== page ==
Class: Sauda Coastal Minesweeper
Length: 144 feet
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The Sauda class minesweepers were financed by the U.S. Government as part of the rearming of its European allies under the Military Assistance Program. M314 Alta served for a year in the U.S. Navy as AMS-104 and for 12 years thereafter in the Belgian Navy as BNS Arlon (M 915). She was taken over by the Royal Norwegian Navy in May 1966. Upon decommissioning in May 1996, after 30 years of service, she was turned over to the Alta Society (Fartoylaget KNM Alta). The vessel is owned by the Armed Forces Museum in Oslo. The Alta Society is responsible for her maintenance and operation. The minesweeper is the only one of her kind left in Norway.
All minesweepers are named after Norwegian rivers. The Alta is one of the largest in northern Norway, well known after civil disobedience demonstrations a few years ago against plans for building an electric power station on the river. Their slogan, "Let Alta live" has become the Society's.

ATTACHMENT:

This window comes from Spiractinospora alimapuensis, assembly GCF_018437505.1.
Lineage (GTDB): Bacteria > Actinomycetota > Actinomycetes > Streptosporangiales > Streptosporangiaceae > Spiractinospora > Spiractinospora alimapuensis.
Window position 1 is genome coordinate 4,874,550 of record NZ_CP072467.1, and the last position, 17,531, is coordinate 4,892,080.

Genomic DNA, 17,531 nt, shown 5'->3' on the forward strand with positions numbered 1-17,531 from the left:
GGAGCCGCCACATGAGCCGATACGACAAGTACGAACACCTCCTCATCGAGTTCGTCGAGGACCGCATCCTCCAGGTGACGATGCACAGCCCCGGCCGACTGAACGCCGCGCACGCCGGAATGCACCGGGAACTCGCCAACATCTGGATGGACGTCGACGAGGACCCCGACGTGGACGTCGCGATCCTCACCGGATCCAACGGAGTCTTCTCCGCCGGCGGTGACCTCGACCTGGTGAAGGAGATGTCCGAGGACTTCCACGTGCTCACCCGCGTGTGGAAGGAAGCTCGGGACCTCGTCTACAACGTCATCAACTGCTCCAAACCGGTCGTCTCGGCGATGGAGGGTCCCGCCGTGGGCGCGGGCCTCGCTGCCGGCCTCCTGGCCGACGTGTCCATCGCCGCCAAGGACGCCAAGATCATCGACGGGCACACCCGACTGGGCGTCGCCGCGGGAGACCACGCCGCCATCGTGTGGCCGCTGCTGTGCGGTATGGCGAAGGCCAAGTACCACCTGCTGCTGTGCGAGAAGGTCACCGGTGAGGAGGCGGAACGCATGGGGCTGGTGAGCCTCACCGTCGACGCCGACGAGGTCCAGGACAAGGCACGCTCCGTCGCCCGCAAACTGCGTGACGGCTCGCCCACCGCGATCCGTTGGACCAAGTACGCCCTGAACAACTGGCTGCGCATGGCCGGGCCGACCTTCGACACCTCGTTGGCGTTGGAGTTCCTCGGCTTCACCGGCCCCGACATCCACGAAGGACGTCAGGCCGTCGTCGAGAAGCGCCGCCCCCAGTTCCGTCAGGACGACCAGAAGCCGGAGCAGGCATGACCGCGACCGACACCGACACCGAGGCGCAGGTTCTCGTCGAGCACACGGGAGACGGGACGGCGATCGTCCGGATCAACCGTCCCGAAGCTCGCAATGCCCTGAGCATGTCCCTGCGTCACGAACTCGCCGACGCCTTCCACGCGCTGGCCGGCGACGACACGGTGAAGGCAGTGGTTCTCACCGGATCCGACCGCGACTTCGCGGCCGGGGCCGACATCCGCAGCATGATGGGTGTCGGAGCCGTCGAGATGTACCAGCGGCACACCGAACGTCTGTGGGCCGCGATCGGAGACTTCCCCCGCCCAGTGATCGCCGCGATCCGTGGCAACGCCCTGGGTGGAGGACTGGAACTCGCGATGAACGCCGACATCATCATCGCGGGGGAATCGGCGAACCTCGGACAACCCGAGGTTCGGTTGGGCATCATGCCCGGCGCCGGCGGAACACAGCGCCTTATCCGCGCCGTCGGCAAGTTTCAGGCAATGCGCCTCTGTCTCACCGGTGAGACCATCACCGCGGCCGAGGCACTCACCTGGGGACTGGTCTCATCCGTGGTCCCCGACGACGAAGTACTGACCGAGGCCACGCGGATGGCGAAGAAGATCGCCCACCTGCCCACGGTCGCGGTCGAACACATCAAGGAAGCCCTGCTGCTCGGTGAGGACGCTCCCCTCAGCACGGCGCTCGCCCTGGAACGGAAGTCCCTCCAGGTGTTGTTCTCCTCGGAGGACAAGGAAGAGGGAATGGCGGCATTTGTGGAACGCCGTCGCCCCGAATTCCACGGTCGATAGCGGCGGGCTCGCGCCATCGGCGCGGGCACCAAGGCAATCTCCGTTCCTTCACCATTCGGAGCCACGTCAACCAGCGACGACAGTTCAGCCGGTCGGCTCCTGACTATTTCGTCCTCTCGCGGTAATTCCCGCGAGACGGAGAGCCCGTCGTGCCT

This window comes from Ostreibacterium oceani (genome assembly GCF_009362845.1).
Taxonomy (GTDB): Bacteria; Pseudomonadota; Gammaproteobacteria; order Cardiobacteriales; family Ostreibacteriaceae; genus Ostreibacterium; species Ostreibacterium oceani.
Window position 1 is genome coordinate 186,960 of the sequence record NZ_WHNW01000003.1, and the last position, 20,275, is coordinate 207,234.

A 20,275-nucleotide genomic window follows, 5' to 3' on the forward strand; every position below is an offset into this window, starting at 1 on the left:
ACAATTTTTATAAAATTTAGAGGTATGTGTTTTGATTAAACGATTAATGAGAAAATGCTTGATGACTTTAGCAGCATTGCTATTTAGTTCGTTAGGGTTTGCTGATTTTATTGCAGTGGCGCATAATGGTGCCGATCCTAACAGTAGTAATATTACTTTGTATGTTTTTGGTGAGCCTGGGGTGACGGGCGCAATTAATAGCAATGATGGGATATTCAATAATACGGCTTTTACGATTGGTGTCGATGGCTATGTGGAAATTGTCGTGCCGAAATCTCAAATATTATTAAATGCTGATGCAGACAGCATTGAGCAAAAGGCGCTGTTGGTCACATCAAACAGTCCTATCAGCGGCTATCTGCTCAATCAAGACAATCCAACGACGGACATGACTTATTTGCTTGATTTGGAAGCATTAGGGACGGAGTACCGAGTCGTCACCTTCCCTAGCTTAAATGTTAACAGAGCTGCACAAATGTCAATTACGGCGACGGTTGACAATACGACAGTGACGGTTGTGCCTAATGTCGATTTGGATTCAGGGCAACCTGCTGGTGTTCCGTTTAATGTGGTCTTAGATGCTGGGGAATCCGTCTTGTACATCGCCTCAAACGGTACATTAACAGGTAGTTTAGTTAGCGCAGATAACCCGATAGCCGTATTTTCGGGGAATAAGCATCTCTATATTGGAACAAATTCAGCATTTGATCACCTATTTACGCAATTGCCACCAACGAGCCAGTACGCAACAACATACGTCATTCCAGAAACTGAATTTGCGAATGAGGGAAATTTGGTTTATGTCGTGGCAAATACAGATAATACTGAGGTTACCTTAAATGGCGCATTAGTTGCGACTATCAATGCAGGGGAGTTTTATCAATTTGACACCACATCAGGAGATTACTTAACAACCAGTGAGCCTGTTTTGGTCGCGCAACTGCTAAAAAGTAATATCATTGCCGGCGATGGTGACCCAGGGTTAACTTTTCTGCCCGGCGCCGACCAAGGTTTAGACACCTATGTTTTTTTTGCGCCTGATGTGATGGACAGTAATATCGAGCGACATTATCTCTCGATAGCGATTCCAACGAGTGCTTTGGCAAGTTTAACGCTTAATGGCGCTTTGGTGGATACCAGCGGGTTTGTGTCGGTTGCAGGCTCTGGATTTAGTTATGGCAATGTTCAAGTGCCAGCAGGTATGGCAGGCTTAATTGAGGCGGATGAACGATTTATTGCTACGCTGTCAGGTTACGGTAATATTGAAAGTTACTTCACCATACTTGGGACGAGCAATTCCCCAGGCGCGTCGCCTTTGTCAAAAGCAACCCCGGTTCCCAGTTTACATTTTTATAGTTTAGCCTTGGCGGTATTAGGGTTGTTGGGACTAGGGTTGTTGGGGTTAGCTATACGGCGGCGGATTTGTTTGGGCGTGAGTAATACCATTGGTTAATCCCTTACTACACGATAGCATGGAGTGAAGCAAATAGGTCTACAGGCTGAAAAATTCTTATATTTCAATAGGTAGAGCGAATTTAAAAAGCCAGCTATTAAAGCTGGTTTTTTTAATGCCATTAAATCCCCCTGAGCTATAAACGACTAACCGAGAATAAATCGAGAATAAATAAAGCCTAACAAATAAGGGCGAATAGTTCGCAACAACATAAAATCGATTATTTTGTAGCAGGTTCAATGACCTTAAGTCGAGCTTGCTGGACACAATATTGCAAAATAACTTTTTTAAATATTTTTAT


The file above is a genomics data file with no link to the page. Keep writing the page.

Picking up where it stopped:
M314 Alta is fully operational. Her regularly scheduled sailings, up to ten per year, include hospitality visits and training. Every third year she is drydocked at the Norwegian Naval Base Haakonsvern near Bergen, a 360 nautical mile voyage. A jubilee program is being planned for 2003 to celebrate M314 Alta's 50th birthday.
M314 Alta at her museum berth in Oslo. She is beneath the Akershus Fortress. This building was started in the year 1299 as the King's residence.
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